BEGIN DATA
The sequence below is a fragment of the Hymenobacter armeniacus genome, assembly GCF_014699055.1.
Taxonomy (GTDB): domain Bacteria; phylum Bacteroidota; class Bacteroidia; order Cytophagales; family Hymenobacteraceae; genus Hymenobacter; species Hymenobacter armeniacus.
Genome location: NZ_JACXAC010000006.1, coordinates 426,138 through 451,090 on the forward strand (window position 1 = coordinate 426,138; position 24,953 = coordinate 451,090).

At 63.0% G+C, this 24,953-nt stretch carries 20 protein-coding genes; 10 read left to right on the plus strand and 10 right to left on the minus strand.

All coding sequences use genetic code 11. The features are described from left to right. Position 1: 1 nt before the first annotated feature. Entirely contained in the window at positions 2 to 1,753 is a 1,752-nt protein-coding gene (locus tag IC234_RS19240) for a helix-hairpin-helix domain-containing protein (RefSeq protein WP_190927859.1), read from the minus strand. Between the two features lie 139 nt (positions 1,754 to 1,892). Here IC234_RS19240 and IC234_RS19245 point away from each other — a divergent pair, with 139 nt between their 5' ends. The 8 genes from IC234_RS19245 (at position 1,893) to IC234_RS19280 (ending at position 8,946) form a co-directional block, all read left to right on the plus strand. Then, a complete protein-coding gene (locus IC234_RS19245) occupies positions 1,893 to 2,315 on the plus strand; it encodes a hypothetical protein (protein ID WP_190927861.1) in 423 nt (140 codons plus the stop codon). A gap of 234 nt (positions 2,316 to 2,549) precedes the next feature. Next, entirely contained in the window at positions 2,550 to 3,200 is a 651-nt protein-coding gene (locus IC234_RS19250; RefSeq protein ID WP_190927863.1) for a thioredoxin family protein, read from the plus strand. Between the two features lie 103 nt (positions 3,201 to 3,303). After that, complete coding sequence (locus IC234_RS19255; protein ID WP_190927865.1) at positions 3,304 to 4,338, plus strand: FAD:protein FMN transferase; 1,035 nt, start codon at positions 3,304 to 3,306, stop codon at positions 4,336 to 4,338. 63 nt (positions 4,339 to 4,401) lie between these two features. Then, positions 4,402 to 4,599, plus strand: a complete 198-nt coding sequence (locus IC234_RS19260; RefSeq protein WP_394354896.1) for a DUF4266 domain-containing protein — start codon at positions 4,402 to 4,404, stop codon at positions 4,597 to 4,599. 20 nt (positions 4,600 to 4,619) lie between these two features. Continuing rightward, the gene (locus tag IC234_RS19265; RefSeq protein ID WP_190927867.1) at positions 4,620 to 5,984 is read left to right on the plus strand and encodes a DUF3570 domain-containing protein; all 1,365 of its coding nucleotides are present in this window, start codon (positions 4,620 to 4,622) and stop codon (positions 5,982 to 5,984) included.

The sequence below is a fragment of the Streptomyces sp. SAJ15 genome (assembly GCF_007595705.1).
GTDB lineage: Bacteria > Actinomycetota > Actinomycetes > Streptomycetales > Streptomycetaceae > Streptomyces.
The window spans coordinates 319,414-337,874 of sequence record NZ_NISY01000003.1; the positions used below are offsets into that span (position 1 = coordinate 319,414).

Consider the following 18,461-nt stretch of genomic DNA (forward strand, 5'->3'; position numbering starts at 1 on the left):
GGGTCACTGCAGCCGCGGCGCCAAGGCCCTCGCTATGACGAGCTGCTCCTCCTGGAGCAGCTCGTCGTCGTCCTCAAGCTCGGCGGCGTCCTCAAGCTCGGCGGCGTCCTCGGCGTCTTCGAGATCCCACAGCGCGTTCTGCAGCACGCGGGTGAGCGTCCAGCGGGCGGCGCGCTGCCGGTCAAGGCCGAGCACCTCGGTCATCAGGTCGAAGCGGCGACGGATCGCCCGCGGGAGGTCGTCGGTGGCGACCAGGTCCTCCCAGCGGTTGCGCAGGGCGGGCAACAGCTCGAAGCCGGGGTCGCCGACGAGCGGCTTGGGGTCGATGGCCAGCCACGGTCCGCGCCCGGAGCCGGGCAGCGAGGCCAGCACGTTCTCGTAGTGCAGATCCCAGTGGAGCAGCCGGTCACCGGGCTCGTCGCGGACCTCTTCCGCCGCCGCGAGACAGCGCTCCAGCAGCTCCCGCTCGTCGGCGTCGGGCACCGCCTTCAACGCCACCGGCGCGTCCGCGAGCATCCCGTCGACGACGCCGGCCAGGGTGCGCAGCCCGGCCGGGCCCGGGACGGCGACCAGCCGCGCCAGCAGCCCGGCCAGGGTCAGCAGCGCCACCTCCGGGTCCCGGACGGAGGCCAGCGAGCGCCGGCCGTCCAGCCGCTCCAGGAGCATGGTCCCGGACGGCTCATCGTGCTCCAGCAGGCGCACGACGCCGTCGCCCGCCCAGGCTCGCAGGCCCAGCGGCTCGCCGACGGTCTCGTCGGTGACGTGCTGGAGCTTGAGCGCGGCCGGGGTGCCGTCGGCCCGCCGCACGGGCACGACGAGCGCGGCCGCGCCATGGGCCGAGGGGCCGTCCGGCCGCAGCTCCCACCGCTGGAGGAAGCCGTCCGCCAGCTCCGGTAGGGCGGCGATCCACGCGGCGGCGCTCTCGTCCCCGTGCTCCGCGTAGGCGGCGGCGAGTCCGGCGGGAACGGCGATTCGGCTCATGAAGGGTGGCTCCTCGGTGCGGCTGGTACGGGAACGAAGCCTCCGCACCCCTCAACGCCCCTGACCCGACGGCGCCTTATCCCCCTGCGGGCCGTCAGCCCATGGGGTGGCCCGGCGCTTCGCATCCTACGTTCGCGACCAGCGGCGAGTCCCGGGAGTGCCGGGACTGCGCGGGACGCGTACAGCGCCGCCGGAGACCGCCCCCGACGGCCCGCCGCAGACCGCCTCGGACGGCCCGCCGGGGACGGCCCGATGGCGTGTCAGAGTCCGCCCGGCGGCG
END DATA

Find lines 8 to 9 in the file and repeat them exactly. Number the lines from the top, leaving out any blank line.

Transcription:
The window spans coordinates 319,414-337,874 of sequence record NZ_NISY01000003.1; the positions used below are offsets into that span (position 1 = coordinate 319,414).

Consider the following 18,461-nt stretch of genomic DNA (forward strand, 5'->3'; position numbering starts at 1 on the left):